Keeping the old reward structure might seem like an appealing choice. It would require no changes and, if challenged, the employer could claim that they were acting in good faith by continuing to follow the old rules in the absence of new ones. However, since the federal judge vacated these rules and declared this incentive formula invalid, employers who follow this path will need to be prepared to make incentive changes if someone files a complaint, and they also risk potential enforcement action for ADA and or GINA violations.

The other possibility is abandoning the EEOC rules and applying the longstanding HIPAA/ACA wellness requirements concerning award value if they are relevant. The ACA/HIPAA incentive value rules only impact health-contingent wellness programs that ask participants to meet a health goal before they get an award. Unlike the EEOC rules, the ACA/HIPAA requirements do not apply to participatory programs, and their limits apply to the overall premium a person pays for coverage, rather than the single premium rate, making it possible for reward values to be much higher for participants with family coverage.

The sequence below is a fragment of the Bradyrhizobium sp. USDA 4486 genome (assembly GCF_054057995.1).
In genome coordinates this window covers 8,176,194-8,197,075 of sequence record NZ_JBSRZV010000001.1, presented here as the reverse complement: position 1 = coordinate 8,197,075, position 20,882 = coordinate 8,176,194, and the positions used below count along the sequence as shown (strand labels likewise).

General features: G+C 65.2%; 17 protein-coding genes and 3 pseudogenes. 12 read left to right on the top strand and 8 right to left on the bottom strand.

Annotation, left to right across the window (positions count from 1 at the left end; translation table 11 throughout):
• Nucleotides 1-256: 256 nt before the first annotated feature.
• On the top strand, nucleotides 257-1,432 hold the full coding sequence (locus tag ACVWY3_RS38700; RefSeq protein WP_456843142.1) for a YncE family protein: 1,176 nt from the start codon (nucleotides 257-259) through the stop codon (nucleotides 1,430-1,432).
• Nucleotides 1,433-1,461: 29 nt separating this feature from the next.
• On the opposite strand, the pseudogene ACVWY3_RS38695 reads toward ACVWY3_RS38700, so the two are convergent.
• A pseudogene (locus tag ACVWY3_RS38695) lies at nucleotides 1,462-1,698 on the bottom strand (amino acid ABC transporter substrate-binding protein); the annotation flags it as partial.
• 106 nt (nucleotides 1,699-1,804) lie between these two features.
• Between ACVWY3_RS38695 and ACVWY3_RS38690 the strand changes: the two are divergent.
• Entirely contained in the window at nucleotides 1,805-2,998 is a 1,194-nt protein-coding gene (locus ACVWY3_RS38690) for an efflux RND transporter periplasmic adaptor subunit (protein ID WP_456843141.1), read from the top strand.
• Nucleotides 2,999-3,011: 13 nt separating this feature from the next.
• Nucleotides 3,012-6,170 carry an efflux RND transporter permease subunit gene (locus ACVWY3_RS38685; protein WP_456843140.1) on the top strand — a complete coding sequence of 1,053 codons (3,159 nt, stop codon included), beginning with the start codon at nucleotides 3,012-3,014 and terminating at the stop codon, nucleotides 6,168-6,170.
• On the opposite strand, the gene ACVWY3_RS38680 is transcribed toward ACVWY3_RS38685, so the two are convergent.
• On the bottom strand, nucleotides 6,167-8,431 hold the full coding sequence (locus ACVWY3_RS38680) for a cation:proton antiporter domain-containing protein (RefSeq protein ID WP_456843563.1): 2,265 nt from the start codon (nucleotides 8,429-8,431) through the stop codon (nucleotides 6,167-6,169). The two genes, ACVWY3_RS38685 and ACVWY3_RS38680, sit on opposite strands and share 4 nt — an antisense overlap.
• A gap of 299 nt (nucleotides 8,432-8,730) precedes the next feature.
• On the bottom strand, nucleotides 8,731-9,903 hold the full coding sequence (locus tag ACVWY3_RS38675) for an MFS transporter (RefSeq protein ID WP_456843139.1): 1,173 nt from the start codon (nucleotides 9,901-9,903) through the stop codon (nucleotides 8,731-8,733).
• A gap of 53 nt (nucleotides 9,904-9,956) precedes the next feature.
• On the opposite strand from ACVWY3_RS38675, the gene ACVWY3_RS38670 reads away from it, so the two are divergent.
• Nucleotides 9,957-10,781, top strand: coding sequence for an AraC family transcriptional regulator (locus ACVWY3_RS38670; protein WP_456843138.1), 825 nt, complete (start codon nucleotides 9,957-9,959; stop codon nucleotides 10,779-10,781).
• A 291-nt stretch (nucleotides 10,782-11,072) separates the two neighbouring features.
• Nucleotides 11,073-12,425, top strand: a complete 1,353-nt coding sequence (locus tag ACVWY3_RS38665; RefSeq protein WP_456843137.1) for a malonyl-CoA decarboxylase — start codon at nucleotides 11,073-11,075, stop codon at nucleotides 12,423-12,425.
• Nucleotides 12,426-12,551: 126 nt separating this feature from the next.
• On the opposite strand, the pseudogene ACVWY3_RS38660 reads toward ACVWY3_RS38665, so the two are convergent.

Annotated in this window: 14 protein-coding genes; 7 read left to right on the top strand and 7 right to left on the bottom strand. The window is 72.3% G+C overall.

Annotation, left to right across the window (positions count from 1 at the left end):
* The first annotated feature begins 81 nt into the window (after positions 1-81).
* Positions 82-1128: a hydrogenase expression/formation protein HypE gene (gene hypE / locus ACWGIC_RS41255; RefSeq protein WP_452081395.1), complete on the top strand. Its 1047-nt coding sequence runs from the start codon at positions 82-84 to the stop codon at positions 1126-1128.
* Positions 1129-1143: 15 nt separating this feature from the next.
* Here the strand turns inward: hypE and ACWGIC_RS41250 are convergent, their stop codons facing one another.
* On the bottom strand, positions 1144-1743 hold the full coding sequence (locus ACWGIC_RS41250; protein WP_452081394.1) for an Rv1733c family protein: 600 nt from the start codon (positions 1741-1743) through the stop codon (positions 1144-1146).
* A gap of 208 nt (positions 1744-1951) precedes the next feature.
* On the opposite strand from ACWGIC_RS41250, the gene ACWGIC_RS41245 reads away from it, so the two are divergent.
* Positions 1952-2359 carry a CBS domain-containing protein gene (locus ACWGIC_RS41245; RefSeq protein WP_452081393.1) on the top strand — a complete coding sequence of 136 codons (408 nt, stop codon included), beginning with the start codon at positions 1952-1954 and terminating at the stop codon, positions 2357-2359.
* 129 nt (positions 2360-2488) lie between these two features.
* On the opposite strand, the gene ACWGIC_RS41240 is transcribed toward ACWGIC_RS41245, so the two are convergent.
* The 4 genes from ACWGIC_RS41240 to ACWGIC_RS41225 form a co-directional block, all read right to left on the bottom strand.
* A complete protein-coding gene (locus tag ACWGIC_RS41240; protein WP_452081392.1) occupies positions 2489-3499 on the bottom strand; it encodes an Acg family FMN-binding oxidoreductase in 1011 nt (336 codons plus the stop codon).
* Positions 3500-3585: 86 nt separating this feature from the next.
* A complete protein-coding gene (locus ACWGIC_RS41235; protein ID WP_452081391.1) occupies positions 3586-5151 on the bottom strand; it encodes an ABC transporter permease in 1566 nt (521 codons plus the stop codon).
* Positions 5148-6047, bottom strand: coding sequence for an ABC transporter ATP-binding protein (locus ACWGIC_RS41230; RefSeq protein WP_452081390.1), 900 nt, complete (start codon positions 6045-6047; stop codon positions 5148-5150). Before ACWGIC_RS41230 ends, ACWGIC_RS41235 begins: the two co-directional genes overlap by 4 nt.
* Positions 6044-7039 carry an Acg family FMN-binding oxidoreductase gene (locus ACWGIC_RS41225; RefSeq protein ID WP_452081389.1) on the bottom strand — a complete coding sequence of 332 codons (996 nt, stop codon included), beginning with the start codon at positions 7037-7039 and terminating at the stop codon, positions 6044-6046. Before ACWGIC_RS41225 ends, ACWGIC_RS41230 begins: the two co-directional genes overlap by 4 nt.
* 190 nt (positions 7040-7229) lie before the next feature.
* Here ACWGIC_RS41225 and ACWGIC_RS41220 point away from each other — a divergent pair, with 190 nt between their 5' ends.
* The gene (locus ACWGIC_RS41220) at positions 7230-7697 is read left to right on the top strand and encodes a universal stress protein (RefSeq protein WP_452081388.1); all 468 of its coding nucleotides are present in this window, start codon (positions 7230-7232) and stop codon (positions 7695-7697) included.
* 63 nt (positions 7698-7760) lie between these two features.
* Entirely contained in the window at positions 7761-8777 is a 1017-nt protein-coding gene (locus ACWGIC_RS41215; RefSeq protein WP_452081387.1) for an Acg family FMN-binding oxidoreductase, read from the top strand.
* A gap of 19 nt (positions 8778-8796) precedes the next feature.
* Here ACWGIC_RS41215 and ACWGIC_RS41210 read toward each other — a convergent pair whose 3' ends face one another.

Employers that elect this course of action also would be operating in good faith, but since there is no longer a legal safe harbor, their program could be subject to a legal challenge about potential violations of the ADA and/GINA. The group health plans that follow this path will also have to be prepared to make program incentive changes at some point, assuming that the EEOC will eventually adopt revised requirements.

No matter what choice an employer makes, they should make sure their ERISA plan documents reflect any changes they make to their group wellness plan and stay alert to any new regulatory action by the EEOC during 2019. 


Photo by lightwise